Table 6. Environmental Exposures Other Than Sunlight Associated with Melanomaa continued...
A comparison of clinical features from 182 patients with CDKN2A mutations and 7,513 individuals without mutations found that individuals with CDKN2A mutations had a statistically significant younger age at diagnosis (mean age at diagnosis: 39.0 years vs. 54.3 years; P < .001). There was also a 5-year cumulative incidence of a second melanoma of 23.4% in mutation carriers and a rate of 2.3% in mutation-negative controls. An Italian study performed genotype-phenotype correlations in 100 families with familial melanoma to determine clinical features predictive of the identification of a CDKN2A mutation. Probands with multiple primary melanomas, at least one melanoma with Breslow thickness greater than 0.4 mm, and more than three affected family members had a greater than 90% likelihood of having a mutation; probands with none of these features had less than a 1% likelihood of having a CDKN2A mutation. The most predictive feature was multiple primary melanomas. Results from the Genes, Environment, and Melanoma study showed that first-degree relatives of CDKN2A mutation carriers with melanoma had an approximately 50% increased risk of cancers other than melanoma, compared with first-degree relatives of other melanoma patients. Cancers with increased risk in this population included gastrointestinal cancers (relative risk [RR], 2.4; 95% CI, 1.4–3.7), pancreatic cancers (RR, 7.4; 95% CI, 2.3–18.7), and Wilms tumor (RR, 40.4; 95% CI, 3.4–352.7).
CDKN2A exon 1ß mutations (p14ARF) have been identified in a small percentage of families negative for p16INK4a mutations. In a study of 94 Italian families with two or more cases of melanoma, 3.2% of families had mutations in p14ARF. At this time, testing for p14ARF is not commercially available.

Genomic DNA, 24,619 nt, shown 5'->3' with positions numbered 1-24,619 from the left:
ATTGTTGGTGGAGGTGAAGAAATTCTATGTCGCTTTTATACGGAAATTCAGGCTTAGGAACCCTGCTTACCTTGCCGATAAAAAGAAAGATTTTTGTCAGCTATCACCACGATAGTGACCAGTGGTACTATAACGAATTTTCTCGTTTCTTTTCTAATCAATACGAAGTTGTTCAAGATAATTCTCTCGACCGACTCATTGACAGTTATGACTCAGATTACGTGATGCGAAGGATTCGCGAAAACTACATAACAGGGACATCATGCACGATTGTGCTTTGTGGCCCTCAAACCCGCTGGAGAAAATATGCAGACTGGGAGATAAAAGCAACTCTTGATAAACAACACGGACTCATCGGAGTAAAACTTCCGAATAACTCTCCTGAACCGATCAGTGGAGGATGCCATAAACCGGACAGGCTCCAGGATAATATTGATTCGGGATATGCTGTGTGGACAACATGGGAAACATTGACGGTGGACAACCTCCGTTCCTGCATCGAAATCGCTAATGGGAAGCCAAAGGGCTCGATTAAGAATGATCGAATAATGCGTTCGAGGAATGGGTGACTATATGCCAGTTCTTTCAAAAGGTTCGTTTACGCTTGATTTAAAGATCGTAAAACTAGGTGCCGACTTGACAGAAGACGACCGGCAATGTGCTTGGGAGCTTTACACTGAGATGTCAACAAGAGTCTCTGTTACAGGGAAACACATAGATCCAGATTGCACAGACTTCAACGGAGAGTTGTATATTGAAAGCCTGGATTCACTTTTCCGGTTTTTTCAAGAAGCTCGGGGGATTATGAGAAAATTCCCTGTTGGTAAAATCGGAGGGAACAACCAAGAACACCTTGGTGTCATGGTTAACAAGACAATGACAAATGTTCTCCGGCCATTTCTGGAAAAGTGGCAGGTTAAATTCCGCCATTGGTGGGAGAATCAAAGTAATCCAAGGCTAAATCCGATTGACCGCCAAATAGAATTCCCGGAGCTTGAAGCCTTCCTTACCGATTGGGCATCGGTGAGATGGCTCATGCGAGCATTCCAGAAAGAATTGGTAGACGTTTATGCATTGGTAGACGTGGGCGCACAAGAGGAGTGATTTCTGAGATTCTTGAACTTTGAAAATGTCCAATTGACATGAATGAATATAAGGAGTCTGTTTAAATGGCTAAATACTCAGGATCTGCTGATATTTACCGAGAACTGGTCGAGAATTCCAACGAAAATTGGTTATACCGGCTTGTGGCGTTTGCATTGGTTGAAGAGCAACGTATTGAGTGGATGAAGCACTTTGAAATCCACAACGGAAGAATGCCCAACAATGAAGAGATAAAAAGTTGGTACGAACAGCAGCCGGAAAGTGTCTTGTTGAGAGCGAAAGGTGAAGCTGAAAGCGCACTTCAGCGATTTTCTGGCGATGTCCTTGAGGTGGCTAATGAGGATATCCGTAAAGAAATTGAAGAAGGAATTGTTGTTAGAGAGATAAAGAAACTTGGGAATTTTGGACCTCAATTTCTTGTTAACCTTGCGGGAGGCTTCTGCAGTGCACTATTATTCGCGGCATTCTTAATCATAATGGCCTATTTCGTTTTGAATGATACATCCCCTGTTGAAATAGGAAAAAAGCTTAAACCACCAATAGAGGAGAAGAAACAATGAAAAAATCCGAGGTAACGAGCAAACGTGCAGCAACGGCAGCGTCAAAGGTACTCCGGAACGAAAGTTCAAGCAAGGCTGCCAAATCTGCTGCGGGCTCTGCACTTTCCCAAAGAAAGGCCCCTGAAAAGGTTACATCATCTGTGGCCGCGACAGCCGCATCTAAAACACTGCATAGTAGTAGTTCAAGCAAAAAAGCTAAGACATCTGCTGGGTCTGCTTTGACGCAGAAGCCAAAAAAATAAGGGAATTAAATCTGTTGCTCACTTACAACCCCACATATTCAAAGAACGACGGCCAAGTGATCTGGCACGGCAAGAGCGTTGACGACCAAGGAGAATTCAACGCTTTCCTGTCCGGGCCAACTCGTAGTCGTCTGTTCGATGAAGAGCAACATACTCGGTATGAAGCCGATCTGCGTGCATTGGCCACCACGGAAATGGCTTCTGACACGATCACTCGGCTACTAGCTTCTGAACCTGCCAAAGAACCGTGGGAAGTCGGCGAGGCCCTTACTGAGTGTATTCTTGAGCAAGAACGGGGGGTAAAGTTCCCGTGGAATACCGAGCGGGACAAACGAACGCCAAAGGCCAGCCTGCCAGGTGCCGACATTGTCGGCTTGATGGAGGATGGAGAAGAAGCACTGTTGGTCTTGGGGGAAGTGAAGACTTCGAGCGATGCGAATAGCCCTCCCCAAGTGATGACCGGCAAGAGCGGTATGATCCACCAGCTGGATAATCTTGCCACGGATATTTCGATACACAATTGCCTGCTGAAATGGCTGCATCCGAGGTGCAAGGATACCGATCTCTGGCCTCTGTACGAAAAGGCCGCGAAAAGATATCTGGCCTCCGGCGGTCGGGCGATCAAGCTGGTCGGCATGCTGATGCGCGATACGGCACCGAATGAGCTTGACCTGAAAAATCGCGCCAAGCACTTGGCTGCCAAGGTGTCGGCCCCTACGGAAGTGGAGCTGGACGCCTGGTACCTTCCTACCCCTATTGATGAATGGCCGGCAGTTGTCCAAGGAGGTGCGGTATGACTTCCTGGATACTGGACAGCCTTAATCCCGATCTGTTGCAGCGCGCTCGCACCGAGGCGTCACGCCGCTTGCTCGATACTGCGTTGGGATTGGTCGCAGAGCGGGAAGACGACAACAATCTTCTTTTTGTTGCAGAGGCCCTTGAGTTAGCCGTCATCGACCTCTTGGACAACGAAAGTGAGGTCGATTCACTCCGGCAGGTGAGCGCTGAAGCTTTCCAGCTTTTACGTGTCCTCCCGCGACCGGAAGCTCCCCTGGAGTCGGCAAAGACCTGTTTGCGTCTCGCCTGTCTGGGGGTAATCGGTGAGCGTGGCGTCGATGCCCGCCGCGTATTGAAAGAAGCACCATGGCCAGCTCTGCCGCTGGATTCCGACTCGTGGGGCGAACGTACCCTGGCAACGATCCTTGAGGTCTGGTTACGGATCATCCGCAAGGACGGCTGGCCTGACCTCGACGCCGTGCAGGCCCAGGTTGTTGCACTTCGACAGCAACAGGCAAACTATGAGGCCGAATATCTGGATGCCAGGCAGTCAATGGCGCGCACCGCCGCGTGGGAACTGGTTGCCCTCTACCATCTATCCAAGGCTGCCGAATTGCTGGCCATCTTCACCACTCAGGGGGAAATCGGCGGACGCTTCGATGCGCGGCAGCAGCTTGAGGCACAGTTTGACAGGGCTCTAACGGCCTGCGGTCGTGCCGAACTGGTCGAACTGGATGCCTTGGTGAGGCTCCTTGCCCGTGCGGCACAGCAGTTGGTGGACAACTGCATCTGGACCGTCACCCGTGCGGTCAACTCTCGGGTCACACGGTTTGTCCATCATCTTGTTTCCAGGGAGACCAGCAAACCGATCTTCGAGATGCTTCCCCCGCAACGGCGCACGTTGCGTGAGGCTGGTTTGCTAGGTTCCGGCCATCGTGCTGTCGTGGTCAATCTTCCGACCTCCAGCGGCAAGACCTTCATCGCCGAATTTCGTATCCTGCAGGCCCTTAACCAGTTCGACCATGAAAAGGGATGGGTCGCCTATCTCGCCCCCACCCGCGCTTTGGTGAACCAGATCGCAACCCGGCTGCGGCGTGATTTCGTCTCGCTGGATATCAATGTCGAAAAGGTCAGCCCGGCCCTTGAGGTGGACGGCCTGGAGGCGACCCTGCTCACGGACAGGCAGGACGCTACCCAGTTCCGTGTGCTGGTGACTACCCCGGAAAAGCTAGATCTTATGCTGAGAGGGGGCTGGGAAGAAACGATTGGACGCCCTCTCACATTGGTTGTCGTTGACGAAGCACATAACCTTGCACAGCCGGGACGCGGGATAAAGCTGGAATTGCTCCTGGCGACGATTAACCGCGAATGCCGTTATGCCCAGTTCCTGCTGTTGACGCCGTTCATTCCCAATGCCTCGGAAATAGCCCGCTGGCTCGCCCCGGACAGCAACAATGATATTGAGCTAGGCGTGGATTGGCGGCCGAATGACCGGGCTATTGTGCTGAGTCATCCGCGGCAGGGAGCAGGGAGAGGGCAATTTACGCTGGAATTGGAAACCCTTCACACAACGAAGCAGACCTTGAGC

Melanoma and pancreatic cancer
A subset of CDKN2A mutation carrier families also displays an increased risk of pancreatic cancer.[91,92] The overall lifetime risk of pancreatic cancer in these families ranges from 11% to 17%. The RR has been reported as high as 47.8. Although at least 18 different mutations in p16 have been identified in such families, specific mutations appear to have a particularly elevated risk of pancreatic cancer.[62,95] Mutations affecting splice sites or Ankyrin repeats were found more commonly in families with both pancreatic cancer and melanoma than in those with melanoma alone. The p16 Leiden mutation is a 19-base pair deletion in CDKN2A exon 2 and is a founder mutation originating in the Netherlands. In one major Dutch study, 19 families with 86 members who had melanoma also had 19 members with pancreatic cancer in their families, a cumulative risk of 17% by age 75 years. In this study, the median age of pancreatic cancer onset was 58 years, similar to the median age at onset for sporadic pancreatic cancer. However, other reports indicate that the average age at diagnosis is 5.8 years earlier for these mutation carriers than for those with sporadic pancreatic cancer. Geographic variation may play a role in determining pancreatic risk in these mutation carrier families. In a multicontinent study of the features of germline CDKN2A mutations, Australian families carrying these mutations did not have an increased risk of pancreatic cancer. It was also reported that similar CDKN2A mutations were involved in families with and without pancreatic cancer; therefore, there must be additional factors involved in the development of melanoma and pancreatic cancer. Some families with CDKN2A mutations may have a pattern of site-specific pancreatic cancer only.[100,101] Conversely, melanoma-prone families that do not have a CDKN2A mutation have not been shown to have an increased risk of pancreatic cancer.